Shot in San Francisco shortly after he arrived in the US from China, Zhao Qian's photobook sums up a dislocated feeling born of jetlag and culture shock
When Zhao Qian arrived in San Francisco back in 2014, he immediately felt disorientated. It was a feeling that arose from a combination of jet-lag, a new culture, and a sense of being the outsider. He immediately started to detail these experiences in his diary, and it wasn’t long before he transposed those feelings to photography.
“I had the idea for the project after the first week of living in San Francisco,” explains Qian. The Chinese photographer, a runner-up in the graduate series category of this year’s BJP Breakthrough Awards, instinctively felt that the culture clash was a fertile subject for his photoseries.
“Throughout the photographs, keeping a distance from the city I’m living in is part of the idea about Offcut, the edge. When I took photos, I was an outsider to these objects and places. However, it can’t just be about a culture shock,” he says. “The starting point is exploring the weird feeling about experiencing jet-lag, something that is really universal, and makes people have a deflected cognition or reaction to normal things.”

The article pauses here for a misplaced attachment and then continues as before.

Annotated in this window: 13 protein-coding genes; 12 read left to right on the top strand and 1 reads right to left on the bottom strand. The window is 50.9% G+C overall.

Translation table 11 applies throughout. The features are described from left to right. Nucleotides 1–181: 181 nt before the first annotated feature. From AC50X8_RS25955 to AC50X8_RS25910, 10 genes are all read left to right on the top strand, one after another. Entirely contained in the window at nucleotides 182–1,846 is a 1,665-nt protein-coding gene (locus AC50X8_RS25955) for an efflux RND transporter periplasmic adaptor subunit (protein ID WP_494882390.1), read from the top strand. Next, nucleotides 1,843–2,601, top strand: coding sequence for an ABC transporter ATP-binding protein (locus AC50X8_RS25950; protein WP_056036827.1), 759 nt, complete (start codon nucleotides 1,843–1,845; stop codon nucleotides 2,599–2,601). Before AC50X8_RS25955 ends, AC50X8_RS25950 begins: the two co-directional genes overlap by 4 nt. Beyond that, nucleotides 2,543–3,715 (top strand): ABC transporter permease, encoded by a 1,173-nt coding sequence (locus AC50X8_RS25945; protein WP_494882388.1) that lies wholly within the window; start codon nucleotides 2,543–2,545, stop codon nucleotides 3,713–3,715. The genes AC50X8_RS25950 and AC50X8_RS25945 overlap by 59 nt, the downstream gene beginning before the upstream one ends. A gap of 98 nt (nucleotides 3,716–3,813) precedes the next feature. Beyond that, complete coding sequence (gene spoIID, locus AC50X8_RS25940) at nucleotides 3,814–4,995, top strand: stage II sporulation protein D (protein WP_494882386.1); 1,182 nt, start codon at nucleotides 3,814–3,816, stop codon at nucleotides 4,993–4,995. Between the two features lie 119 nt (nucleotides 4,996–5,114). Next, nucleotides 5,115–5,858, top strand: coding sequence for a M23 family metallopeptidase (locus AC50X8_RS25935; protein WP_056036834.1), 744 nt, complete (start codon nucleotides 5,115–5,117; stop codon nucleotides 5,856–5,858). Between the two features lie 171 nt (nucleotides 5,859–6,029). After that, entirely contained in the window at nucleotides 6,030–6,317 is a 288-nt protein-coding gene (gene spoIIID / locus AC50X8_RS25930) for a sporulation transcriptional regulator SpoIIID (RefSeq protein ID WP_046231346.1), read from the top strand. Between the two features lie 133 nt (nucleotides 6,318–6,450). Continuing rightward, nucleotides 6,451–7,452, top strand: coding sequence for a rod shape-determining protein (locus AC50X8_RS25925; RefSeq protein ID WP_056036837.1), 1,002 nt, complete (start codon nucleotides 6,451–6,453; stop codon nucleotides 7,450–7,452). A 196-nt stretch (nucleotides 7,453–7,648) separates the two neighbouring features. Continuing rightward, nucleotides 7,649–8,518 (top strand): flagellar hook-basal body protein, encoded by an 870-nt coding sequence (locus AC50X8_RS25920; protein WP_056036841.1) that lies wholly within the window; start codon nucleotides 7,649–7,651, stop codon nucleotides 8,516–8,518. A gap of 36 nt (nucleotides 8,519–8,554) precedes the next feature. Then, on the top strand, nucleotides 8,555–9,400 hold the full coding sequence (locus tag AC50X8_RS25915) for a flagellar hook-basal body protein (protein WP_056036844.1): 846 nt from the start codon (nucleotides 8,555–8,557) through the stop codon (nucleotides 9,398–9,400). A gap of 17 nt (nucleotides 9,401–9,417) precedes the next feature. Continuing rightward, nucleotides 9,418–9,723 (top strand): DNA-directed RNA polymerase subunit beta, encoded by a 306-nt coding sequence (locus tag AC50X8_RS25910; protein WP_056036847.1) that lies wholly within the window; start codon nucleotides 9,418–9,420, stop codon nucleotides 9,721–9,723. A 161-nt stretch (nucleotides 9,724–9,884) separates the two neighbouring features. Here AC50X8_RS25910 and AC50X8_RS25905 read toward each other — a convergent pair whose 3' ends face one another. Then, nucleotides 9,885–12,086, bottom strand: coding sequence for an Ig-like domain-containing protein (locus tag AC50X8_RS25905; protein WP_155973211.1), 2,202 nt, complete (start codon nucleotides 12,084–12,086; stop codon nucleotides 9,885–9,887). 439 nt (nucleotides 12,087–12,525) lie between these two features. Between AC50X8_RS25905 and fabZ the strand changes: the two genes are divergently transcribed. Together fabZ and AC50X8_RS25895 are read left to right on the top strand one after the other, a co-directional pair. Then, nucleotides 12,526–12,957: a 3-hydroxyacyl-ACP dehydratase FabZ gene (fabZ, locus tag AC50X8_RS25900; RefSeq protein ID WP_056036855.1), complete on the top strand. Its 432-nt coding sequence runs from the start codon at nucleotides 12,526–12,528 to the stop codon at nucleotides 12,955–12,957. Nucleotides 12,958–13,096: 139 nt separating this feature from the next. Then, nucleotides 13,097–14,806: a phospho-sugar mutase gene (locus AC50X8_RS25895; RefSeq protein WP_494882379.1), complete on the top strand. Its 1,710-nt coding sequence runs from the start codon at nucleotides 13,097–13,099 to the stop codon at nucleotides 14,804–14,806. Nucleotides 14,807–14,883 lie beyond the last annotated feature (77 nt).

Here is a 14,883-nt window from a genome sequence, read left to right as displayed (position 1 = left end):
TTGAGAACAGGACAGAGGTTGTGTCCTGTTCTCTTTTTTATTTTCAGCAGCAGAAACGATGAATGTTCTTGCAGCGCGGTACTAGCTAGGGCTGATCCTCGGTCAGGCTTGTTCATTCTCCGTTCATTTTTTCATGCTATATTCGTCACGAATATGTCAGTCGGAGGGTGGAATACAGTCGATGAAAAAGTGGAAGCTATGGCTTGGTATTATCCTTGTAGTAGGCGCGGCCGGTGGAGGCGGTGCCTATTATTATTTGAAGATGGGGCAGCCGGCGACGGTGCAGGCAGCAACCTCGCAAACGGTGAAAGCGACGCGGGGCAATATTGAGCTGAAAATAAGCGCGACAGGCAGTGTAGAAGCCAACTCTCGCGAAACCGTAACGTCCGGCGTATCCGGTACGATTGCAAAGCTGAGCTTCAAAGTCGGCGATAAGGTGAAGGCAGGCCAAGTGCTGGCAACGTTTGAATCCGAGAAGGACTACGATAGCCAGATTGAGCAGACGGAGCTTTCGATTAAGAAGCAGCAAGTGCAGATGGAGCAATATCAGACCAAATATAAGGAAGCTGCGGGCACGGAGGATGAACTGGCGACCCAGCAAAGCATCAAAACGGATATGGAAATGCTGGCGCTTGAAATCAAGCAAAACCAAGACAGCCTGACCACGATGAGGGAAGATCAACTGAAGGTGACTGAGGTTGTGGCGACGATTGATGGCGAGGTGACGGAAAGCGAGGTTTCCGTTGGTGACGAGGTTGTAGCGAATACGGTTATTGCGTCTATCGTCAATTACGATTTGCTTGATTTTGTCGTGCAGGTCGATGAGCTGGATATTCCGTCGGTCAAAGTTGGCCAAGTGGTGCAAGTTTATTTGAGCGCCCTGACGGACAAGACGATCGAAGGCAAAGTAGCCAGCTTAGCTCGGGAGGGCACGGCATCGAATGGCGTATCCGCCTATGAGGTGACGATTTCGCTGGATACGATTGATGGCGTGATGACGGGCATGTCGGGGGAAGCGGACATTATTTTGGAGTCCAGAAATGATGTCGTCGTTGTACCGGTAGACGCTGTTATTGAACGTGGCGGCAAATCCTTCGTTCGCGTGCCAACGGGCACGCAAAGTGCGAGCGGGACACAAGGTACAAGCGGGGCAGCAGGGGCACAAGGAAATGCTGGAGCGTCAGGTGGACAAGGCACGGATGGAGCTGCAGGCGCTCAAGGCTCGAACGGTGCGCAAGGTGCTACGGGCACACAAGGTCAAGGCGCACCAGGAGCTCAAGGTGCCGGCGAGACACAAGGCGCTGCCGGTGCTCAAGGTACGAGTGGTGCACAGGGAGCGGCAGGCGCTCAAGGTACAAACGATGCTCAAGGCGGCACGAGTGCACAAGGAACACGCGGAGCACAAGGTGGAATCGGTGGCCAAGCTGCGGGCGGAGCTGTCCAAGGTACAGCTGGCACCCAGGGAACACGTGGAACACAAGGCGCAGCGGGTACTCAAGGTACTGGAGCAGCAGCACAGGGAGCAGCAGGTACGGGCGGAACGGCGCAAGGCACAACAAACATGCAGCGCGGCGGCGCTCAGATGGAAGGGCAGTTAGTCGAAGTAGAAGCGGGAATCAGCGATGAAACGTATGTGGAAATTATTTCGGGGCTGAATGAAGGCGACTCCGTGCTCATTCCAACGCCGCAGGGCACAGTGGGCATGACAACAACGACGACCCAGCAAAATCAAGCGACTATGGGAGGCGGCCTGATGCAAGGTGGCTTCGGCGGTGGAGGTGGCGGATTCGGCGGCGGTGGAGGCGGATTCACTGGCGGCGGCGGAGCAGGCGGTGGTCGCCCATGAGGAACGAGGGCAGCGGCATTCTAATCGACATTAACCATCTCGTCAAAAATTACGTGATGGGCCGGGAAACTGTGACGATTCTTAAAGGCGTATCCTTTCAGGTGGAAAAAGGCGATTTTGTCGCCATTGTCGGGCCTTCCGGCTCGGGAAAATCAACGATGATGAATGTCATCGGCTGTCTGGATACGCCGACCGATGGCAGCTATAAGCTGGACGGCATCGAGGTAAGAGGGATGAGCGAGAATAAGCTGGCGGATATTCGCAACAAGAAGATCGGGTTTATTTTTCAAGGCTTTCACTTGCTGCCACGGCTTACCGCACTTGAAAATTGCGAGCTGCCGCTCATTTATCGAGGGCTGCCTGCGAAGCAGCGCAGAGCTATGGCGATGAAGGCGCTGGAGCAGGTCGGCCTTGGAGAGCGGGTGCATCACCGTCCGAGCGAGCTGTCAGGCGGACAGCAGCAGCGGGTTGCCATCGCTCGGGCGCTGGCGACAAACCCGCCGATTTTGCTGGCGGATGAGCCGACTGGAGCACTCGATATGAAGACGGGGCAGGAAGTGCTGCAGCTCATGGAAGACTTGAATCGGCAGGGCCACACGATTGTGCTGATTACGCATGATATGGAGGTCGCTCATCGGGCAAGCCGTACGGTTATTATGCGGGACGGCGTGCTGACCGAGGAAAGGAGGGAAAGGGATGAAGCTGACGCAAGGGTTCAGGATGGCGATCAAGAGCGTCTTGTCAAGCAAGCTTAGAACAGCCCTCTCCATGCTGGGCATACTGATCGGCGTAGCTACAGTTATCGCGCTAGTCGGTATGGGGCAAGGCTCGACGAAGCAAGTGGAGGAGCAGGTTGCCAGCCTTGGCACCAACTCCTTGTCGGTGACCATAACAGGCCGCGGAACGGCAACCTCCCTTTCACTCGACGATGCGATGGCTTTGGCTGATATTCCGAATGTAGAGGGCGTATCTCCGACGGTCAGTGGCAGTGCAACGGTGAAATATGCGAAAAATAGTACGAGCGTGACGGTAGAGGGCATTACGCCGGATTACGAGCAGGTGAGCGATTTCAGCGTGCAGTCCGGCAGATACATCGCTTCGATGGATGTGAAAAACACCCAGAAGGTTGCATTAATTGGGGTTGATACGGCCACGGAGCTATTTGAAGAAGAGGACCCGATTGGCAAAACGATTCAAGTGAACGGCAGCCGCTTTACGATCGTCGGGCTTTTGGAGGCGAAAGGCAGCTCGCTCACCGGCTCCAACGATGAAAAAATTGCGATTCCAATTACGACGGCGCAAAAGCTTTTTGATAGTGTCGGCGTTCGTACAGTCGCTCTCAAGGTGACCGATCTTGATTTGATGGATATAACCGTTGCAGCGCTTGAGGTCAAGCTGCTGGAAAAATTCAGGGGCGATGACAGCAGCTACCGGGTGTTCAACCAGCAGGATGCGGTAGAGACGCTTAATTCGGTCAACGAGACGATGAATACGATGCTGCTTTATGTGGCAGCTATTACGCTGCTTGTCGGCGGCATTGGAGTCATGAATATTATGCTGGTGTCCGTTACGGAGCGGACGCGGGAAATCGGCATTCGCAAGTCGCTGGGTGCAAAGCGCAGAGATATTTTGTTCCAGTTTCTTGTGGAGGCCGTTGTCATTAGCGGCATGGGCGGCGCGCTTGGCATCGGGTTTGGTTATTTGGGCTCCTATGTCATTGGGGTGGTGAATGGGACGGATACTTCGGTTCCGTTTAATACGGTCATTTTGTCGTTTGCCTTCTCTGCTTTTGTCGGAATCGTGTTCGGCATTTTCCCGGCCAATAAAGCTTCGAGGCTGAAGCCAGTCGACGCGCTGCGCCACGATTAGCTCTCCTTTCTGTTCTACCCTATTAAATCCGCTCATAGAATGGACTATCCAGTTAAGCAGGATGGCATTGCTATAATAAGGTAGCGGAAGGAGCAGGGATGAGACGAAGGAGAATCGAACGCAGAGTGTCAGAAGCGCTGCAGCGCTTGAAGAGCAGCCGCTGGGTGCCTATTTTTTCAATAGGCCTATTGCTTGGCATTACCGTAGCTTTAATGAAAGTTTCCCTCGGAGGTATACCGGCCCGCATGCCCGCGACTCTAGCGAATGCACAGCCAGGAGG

Qian spent over two years photographing San Francisco and its residents for the project, and says he got to know the United States as he did so. “The characteristic of the States is in every detail of the life,” says Qian. “I can’t explain it.
“At first I followed my curiosity, and combined this with my imagination and daily life to capture these off-kilter photos. In 2016, I started to do the editing to make the project much more logical.”
As a foreigner in the US, Qian sometimes felt that the cultural differences led to him walking through the streets in a slight haze: certain things didn’t match up between expectations and reality. This sense of recognising and rejecting is something he hopes to communicate through Offcut, the edge.
“I hope the project can make the audience feel like they walking through a cloud of mist,” he says. “The central theme is the context of storytelling about San Francisco. In this project, it has a fog.”